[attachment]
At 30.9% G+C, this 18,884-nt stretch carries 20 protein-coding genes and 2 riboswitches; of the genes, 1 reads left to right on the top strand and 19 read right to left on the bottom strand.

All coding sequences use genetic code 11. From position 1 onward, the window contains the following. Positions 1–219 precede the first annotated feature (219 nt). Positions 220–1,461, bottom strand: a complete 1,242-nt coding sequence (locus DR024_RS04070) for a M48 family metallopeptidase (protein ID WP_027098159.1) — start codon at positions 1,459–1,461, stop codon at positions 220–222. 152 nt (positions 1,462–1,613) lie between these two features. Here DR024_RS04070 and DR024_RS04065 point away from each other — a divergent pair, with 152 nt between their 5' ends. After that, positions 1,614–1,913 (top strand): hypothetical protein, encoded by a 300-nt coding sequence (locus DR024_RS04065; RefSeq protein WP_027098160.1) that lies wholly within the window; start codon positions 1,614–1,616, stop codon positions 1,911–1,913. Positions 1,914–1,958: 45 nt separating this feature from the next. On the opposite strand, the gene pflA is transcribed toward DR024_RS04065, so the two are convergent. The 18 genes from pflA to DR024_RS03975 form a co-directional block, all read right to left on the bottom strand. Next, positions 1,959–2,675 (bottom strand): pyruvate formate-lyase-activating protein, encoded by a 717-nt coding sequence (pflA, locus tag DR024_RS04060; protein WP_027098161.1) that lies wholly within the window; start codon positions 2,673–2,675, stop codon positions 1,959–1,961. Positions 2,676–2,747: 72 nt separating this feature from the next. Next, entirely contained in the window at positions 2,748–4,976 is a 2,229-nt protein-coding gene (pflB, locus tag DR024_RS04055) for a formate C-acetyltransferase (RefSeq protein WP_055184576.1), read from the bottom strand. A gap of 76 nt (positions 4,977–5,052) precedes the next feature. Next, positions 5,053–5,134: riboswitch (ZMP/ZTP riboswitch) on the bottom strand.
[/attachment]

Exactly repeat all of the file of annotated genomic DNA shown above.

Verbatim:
At 30.9% G+C, this 18,884-nt stretch carries 20 protein-coding genes and 2 riboswitches; of the genes, 1 reads left to right on the top strand and 19 read right to left on the bottom strand.

All coding sequences use genetic code 11. From position 1 onward, the window contains the following. Positions 1–219 precede the first annotated feature (219 nt). Positions 220–1,461, bottom strand: a complete 1,242-nt coding sequence (locus DR024_RS04070) for a M48 family metallopeptidase (protein ID WP_027098159.1) — start codon at positions 1,459–1,461, stop codon at positions 220–222. 152 nt (positions 1,462–1,613) lie between these two features. Here DR024_RS04070 and DR024_RS04065 point away from each other — a divergent pair, with 152 nt between their 5' ends. After that, positions 1,614–1,913 (top strand): hypothetical protein, encoded by a 300-nt coding sequence (locus DR024_RS04065; RefSeq protein WP_027098160.1) that lies wholly within the window; start codon positions 1,614–1,616, stop codon positions 1,911–1,913. Positions 1,914–1,958: 45 nt separating this feature from the next. On the opposite strand, the gene pflA is transcribed toward DR024_RS04065, so the two are convergent. The 18 genes from pflA to DR024_RS03975 form a co-directional block, all read right to left on the bottom strand. Next, positions 1,959–2,675 (bottom strand): pyruvate formate-lyase-activating protein, encoded by a 717-nt coding sequence (pflA, locus tag DR024_RS04060; protein WP_027098161.1) that lies wholly within the window; start codon positions 2,673–2,675, stop codon positions 1,959–1,961. Positions 2,676–2,747: 72 nt separating this feature from the next. Next, entirely contained in the window at positions 2,748–4,976 is a 2,229-nt protein-coding gene (pflB, locus tag DR024_RS04055) for a formate C-acetyltransferase (RefSeq protein WP_055184576.1), read from the bottom strand. A gap of 76 nt (positions 4,977–5,052) precedes the next feature. Next, positions 5,053–5,134: riboswitch (ZMP/ZTP riboswitch) on the bottom strand.